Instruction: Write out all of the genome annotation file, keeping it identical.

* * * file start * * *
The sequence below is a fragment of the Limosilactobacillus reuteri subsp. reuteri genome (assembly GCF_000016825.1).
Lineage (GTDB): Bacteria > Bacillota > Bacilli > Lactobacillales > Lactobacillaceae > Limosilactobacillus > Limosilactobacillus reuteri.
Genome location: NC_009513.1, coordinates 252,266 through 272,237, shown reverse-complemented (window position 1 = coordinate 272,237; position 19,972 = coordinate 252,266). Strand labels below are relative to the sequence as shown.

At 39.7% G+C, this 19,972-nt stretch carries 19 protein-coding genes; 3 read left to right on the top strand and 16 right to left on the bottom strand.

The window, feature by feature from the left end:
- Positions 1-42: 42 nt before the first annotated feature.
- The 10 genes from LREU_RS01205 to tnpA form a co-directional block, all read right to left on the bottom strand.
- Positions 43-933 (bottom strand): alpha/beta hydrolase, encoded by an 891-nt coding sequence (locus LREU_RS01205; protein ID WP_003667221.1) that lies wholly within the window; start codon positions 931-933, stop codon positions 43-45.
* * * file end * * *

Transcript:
The sequence below is a fragment of the Limosilactobacillus reuteri subsp. reuteri genome (assembly GCF_000016825.1).
Lineage (GTDB): Bacteria > Bacillota > Bacilli > Lactobacillales > Lactobacillaceae > Limosilactobacillus > Limosilactobacillus reuteri.
Genome location: NC_009513.1, coordinates 252,266 through 272,237, shown reverse-complemented (window position 1 = coordinate 272,237; position 19,972 = coordinate 252,266). Strand labels below are relative to the sequence as shown.

At 39.7% G+C, this 19,972-nt stretch carries 19 protein-coding genes; 3 read left to right on the top strand and 16 right to left on the bottom strand.

The window, feature by feature from the left end:
- Positions 1-42: 42 nt before the first annotated feature.
- The 10 genes from LREU_RS01205 to tnpA form a co-directional block, all read right to left on the bottom strand.
- Positions 43-933 (bottom strand): alpha/beta hydrolase, encoded by an 891-nt coding sequence (locus LREU_RS01205; protein ID WP_003667221.1) that lies wholly within the window; start codon positions 931-933, stop codon positions 43-45.